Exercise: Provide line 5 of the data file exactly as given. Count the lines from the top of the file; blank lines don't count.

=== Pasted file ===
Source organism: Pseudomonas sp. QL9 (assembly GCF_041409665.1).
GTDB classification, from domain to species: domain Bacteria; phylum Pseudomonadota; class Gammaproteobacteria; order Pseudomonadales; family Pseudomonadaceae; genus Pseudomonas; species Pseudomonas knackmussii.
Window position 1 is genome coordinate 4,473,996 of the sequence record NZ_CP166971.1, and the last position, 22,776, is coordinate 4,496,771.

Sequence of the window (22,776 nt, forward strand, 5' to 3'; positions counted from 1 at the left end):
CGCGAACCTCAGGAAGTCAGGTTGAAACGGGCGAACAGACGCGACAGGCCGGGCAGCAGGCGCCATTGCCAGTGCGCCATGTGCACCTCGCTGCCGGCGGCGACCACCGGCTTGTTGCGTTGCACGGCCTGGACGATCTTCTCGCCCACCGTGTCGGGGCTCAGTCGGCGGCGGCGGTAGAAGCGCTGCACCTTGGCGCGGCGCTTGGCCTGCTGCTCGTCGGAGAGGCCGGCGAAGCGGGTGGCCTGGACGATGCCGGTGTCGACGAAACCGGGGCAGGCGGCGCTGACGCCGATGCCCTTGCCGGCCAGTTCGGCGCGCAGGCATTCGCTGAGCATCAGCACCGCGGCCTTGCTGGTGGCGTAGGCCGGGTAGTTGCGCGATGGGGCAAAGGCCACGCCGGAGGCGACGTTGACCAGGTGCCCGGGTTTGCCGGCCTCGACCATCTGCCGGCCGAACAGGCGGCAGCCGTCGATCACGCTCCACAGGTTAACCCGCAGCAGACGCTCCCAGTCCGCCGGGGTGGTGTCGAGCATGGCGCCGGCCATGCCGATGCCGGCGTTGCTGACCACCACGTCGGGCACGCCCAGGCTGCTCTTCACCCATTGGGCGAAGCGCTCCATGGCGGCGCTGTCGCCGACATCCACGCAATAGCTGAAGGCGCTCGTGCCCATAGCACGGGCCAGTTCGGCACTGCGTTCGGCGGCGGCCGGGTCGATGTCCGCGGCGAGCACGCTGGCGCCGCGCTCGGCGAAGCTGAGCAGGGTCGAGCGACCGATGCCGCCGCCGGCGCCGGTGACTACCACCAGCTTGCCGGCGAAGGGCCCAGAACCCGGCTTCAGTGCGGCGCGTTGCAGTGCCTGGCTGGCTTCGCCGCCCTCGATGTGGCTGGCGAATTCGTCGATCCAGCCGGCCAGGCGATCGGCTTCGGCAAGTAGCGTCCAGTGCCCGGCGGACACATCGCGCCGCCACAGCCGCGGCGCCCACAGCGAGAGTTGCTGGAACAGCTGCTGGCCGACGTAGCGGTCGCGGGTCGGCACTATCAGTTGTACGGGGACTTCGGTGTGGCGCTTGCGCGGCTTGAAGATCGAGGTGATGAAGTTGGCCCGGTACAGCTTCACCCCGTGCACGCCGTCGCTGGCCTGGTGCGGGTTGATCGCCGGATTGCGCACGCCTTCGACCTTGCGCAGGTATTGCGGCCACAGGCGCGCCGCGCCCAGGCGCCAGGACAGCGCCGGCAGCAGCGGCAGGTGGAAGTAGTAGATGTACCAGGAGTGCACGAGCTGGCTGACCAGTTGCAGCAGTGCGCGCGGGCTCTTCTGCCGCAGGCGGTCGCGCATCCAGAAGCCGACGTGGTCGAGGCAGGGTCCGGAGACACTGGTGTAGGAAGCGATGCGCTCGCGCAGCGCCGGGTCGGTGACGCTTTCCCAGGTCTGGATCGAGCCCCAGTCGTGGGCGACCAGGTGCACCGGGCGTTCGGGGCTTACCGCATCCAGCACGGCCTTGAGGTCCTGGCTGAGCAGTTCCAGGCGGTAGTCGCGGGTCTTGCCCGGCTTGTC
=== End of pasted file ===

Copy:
CGCGAACCTCAGGAAGTCAGGTTGAAACGGGCGAACAGACGCGACAGGCCGGGCAGCAGGCGCCATTGCCAGTGCGCCATGTGCACCTCGCTGCCGGCGGCGACCACCGGCTTGTTGCGTTGCACGGCCTGGACGATCTTCTCGCCCACCGTGTCGGGGCTCAGTCGGCGGCGGCGGTAGAAGCGCTGCACCTTGGCGCGGCGCTTGGCCTGCTGCTCGTCGGAGAGGCCGGCGAAGCGGGTGGCCTGGACGATGCCGGTGTCGACGAAACCGGGGCAGGCGGCGCTGACGCCGATGCCCTTGCCGGCCAGTTCGGCGCGCAGGCATTCGCTGAGCATCAGCACCGCGGCCTTGCTGGTGGCGTAGGCCGGGTAGTTGCGCGATGGGGCAAAGGCCACGCCGGAGGCGACGTTGACCAGGTGCCCGGGTTTGCCGGCCTCGACCATCTGCCGGCCGAACAGGCGGCAGCCGTCGATCACGCTCCACAGGTTAACCCGCAGCAGACGCTCCCAGTCCGCCGGGGTGGTGTCGAGCATGGCGCCGGCCATGCCGATGCCGGCGTTGCTGACCACCACGTCGGGCACGCCCAGGCTGCTCTTCACCCATTGGGCGAAGCGCTCCATGGCGGCGCTGTCGCCGACATCCACGCAATAGCTGAAGGCGCTCGTGCCCATAGCACGGGCCAGTTCGGCACTGCGTTCGGCGGCGGCCGGGTCGATGTCCGCGGCGAGCACGCTGGCGCCGCGCTCGGCGAAGCTGAGCAGGGTCGAGCGACCGATGCCGCCGCCGGCGCCGGTGACTACCACCAGCTTGCCGGCGAAGGGCCCAGAACCCGGCTTCAGTGCGGCGCGTTGCAGTGCCTGGCTGGCTTCGCCGCCCTCGATGTGGCTGGCGAATTCGTCGATCCAGCCGGCCAGGCGATCGGCTTCGGCAAGTAGCGTCCAGTGCCCGGCGGACACATCGCGCCGCCACAGCCGCGGCGCCCACAGCGAGAGTTGCTGGAACAGCTGCTGGCCGACGTAGCGGTCGCGGGTCGGCACTATCAGTTGTACGGGGACTTCGGTGTGGCGCTTGCGCGGCTTGAAGATCGAGGTGATGAAGTTGGCCCGGTACAGCTTCACCCCGTGCACGCCGTCGCTGGCCTGGTGCGGGTTGATCGCCGGATTGCGCACGCCTTCGACCTTGCGCAGGTATTGCGGCCACAGGCGCGCCGCGCCCAGGCGCCAGGACAGCGCCGGCAGCAGCGGCAGGTGGAAGTAGTAGATGTACCAGGAGTGCACGAGCTGGCTGACCAGTTGCAGCAGTGCGCGCGGGCTCTTCTGCCGCAGGCGGTCGCGCATCCAGAAGCCGACGTGGTCGAGGCAGGGTCCGGAGACACTGGTGTAGGAAGCGATGCGCTCGCGCAGCGCCGGGTCGGTGACGCTTTCCCAGGTCTGGATCGAGCCCCAGTCGTGGGCGACCAGGTGCACCGGGCGTTCGGGGCTTACCGCATCCAGCACGGCCTTGAGGTCCTGGCTGAGCAGTTCCAGGCGGTAGTCGCGGGTCTTGCCCGGCTTGTC